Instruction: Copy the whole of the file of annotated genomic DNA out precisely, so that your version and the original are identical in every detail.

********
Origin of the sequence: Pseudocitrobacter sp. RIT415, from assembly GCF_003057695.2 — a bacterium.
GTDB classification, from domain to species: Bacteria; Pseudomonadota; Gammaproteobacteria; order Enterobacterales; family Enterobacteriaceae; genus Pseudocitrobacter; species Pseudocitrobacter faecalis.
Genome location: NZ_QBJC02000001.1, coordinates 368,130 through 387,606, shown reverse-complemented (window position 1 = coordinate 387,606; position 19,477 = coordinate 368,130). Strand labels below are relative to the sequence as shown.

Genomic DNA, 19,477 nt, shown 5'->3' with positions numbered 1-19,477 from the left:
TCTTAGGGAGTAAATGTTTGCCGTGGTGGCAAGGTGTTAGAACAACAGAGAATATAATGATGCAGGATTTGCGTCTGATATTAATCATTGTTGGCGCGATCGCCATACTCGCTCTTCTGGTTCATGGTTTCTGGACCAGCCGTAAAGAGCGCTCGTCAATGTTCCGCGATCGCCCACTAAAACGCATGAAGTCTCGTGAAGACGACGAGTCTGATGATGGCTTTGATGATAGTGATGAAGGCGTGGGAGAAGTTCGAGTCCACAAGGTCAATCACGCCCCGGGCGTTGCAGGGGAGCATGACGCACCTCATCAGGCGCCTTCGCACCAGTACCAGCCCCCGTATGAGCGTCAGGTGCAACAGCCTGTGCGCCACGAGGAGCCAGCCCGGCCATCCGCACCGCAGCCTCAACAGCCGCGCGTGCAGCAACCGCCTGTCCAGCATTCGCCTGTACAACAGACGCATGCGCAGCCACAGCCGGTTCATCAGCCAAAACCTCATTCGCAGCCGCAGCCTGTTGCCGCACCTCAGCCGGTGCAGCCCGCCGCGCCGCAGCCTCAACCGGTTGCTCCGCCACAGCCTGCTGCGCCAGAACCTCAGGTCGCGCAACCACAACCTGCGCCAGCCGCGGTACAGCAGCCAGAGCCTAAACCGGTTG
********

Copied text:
Origin of the sequence: Pseudocitrobacter sp. RIT415, from assembly GCF_003057695.2 — a bacterium.
GTDB classification, from domain to species: Bacteria; Pseudomonadota; Gammaproteobacteria; order Enterobacterales; family Enterobacteriaceae; genus Pseudocitrobacter; species Pseudocitrobacter faecalis.
Genome location: NZ_QBJC02000001.1, coordinates 368,130 through 387,606, shown reverse-complemented (window position 1 = coordinate 387,606; position 19,477 = coordinate 368,130). Strand labels below are relative to the sequence as shown.

Genomic DNA, 19,477 nt, shown 5'->3' with positions numbered 1-19,477 from the left:
TCTTAGGGAGTAAATGTTTGCCGTGGTGGCAAGGTGTTAGAACAACAGAGAATATAATGATGCAGGATTTGCGTCTGATATTAATCATTGTTGGCGCGATCGCCATACTCGCTCTTCTGGTTCATGGTTTCTGGACCAGCCGTAAAGAGCGCTCGTCAATGTTCCGCGATCGCCCACTAAAACGCATGAAGTCTCGTGAAGACGACGAGTCTGATGATGGCTTTGATGATAGTGATGAAGGCGTGGGAGAAGTTCGAGTCCACAAGGTCAATCACGCCCCGGGCGTTGCAGGGGAGCATGACGCACCTCATCAGGCGCCTTCGCACCAGTACCAGCCCCCGTATGAGCGTCAGGTGCAACAGCCTGTGCGCCACGAGGAGCCAGCCCGGCCATCCGCACCGCAGCCTCAACAGCCGCGCGTGCAGCAACCGCCTGTCCAGCATTCGCCTGTACAACAGACGCATGCGCAGCCACAGCCGGTTCATCAGCCAAAACCTCATTCGCAGCCGCAGCCTGTTGCCGCACCTCAGCCGGTGCAGCCCGCCGCGCCGCAGCCTCAACCGGTTGCTCCGCCACAGCCTGCTGCGCCAGAACCTCAGGTCGCGCAACCACAACCTGCGCCAGCCGCGGTACAGCAGCCAGAGCCTAAACCGGTTG